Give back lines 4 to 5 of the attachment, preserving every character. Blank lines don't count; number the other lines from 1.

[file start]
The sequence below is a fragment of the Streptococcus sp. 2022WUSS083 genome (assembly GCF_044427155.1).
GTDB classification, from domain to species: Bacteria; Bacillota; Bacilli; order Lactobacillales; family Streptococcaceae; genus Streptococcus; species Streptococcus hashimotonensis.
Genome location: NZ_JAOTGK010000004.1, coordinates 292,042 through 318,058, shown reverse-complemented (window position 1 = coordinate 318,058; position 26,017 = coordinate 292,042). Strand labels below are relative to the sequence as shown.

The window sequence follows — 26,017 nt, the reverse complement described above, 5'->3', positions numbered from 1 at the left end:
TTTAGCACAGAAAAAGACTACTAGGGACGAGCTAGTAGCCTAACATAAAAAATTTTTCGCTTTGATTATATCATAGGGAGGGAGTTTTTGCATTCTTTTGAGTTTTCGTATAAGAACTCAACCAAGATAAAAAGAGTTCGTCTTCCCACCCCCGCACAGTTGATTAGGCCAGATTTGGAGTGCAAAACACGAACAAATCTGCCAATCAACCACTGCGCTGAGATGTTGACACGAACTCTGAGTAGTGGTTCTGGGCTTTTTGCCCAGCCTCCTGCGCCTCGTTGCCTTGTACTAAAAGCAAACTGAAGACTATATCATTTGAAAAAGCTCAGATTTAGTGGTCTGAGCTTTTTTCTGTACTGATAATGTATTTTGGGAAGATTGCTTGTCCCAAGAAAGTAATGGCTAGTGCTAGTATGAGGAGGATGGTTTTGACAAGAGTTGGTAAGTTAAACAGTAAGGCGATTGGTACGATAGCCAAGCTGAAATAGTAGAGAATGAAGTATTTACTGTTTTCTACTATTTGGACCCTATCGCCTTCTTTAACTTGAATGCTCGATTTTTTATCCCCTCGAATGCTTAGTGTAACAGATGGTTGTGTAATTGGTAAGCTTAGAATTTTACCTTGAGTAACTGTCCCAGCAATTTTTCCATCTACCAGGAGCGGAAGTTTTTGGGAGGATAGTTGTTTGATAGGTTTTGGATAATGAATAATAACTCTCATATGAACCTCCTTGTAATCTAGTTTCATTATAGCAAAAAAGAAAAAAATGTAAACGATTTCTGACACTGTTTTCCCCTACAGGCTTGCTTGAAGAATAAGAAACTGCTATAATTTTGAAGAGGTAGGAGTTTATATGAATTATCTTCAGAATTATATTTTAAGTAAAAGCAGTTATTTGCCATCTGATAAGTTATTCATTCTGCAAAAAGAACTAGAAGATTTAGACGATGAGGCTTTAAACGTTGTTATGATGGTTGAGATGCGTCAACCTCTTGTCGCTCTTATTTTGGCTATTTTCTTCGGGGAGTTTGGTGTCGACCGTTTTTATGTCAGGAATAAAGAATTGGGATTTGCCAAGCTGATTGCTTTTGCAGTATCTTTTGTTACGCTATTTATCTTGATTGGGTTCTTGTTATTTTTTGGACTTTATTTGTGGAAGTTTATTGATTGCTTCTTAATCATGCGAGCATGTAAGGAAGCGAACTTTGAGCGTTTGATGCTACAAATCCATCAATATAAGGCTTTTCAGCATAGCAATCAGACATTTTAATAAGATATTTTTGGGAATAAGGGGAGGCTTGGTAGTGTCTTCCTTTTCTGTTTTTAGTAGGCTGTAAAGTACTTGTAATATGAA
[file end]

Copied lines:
The window sequence follows — 26,017 nt, the reverse complement described above, 5'->3', positions numbered from 1 at the left end:
TTTAGCACAGAAAAAGACTACTAGGGACGAGCTAGTAGCCTAACATAAAAAATTTTTCGCTTTGATTATATCATAGGGAGGGAGTTTTTGCATTCTTTTGAGTTTTCGTATAAGAACTCAACCAAGATAAAAAGAGTTCGTCTTCCCACCCCCGCACAGTTGATTAGGCCAGATTTGGAGTGCAAAACACGAACAAATCTGCCAATCAACCACTGCGCTGAGATGTTGACACGAACTCTGAGTAGTGGTTCTGGGCTTTTTGCCCAGCCTCCTGCGCCTCGTTGCCTTGTACTAAAAGCAAACTGAAGACTATATCATTTGAAAAAGCTCAGATTTAGTGGTCTGAGCTTTTTTCTGTACTGATAATGTATTTTGGGAAGATTGCTTGTCCCAAGAAAGTAATGGCTAGTGCTAGTATGAGGAGGATGGTTTTGACAAGAGTTGGTAAGTTAAACAGTAAGGCGATTGGTACGATAGCCAAGCTGAAATAGTAGAGAATGAAGTATTTACTGTTTTCTACTATTTGGACCCTATCGCCTTCTTTAACTTGAATGCTCGATTTTTTATCCCCTCGAATGCTTAGTGTAACAGATGGTTGTGTAATTGGTAAGCTTAGAATTTTACCTTGAGTAACTGTCCCAGCAATTTTTCCATCTACCAGGAGCGGAAGTTTTTGGGAGGATAGTTGTTTGATAGGTTTTGGATAATGAATAATAACTCTCATATGAACCTCCTTGTAATCTAGTTTCATTATAGCAAAAAAGAAAAAAATGTAAACGATTTCTGACACTGTTTTCCCCTACAGGCTTGCTTGAAGAATAAGAAACTGCTATAATTTTGAAGAGGTAGGAGTTTATATGAATTATCTTCAGAATTATATTTTAAGTAAAAGCAGTTATTTGCCATCTGATAAGTTATTCATTCTGCAAAAAGAACTAGAAGATTTAGACGATGAGGCTTTAAACGTTGTTATGATGGTTGAGATGCGTCAACCTCTTGTCGCTCTTATTTTGGCTATTTTCTTCGGGGAGTTTGGTGTCGACCGTTTTTATGTCAGGAATAAAGAATTGGGATTTGCCAAGCTGATTGCTTTTGCAGTATCTTTTGTTACGCTATTTATCTTGATTGGGTTCTTGTTATTTTTTGGACTTTATTTGTGGAAGTTTATTGATTGCTTCTTAATCATGCGAGCATGTAAGGAAGCGAACTTTGAGCGTTTGATGCTACAAATCCATCAATATAAGGCTTTTCAGCATAGCAATCAGACATTTTAATAAGATATTTTTGGGAATAAGGGGAGGCTTGGTAGTGTCTTCCTTTTCTGTTTTTAGTAGGCTGTAAAGTACTTGTAATATGAA